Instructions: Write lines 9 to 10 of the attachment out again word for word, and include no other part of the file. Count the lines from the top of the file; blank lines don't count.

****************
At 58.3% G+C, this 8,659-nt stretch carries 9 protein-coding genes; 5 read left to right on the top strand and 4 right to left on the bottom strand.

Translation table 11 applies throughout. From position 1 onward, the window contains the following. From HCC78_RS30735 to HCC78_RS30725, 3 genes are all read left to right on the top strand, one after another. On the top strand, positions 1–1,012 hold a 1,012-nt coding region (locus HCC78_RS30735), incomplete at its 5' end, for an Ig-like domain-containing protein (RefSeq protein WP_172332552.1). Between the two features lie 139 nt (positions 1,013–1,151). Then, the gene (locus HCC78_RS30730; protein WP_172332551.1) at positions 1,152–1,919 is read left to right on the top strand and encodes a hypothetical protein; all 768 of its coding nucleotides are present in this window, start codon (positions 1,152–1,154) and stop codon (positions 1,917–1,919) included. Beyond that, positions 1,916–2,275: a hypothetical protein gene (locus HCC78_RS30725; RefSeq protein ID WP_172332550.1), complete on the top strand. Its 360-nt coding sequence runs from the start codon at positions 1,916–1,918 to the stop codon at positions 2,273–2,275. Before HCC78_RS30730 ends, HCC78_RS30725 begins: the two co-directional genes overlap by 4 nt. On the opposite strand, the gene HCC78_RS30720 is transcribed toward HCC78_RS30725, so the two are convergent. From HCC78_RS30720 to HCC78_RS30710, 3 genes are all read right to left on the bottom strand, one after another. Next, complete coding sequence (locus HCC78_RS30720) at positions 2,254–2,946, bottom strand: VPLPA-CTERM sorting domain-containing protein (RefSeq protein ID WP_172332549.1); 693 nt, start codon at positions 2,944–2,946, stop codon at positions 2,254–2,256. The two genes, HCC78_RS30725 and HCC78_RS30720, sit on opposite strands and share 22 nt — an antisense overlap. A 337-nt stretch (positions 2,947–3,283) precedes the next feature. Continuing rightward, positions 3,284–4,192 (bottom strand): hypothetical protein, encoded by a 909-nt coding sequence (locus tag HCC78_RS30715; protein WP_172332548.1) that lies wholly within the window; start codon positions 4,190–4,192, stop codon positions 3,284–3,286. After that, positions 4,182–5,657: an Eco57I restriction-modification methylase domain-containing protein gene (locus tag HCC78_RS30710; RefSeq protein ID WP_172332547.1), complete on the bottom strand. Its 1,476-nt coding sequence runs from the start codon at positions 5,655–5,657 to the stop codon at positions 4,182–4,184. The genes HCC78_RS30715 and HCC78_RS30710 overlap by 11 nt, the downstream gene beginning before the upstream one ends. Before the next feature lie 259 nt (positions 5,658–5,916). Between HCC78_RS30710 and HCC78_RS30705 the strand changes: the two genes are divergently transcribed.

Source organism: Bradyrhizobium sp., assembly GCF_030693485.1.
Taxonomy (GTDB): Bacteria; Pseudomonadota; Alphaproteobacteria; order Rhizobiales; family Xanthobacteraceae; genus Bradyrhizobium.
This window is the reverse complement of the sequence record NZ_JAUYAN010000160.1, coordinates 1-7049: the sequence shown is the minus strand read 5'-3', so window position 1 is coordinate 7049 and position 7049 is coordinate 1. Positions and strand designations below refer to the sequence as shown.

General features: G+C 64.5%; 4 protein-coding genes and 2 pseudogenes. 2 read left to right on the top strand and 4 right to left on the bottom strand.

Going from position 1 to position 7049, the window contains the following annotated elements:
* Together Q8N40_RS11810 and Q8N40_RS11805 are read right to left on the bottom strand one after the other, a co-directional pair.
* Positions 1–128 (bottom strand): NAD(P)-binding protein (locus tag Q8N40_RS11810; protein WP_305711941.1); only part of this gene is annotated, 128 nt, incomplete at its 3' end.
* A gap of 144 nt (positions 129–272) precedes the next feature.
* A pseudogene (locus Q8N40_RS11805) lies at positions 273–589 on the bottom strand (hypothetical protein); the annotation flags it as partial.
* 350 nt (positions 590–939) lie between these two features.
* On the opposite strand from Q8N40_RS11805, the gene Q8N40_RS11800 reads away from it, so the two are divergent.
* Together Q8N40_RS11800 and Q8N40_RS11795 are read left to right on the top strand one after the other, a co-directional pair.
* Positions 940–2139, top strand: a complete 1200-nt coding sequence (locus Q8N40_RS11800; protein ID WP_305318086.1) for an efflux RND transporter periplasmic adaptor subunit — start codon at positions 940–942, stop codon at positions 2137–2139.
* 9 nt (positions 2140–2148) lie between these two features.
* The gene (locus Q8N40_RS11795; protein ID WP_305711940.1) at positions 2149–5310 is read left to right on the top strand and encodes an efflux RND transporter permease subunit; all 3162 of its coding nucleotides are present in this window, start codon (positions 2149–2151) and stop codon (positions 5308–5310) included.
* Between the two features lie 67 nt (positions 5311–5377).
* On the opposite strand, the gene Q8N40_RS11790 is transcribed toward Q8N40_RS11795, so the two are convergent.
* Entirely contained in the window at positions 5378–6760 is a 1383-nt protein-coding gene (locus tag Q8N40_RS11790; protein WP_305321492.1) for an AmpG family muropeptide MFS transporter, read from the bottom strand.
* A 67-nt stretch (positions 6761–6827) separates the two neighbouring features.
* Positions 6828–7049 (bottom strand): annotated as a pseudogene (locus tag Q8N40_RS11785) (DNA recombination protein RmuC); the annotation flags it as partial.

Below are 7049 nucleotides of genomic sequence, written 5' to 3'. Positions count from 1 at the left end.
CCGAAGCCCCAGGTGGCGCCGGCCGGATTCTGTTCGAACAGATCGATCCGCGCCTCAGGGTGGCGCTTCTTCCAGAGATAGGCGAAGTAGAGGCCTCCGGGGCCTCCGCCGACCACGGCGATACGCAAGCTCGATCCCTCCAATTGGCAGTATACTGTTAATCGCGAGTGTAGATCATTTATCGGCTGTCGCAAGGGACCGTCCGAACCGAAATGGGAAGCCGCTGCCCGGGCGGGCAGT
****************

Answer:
* Positions 1–128 (bottom strand): NAD(P)-binding protein (locus tag Q8N40_RS11810; protein WP_305711941.1); only part of this gene is annotated, 128 nt, incomplete at its 3' end.
* A gap of 144 nt (positions 129–272) precedes the next feature.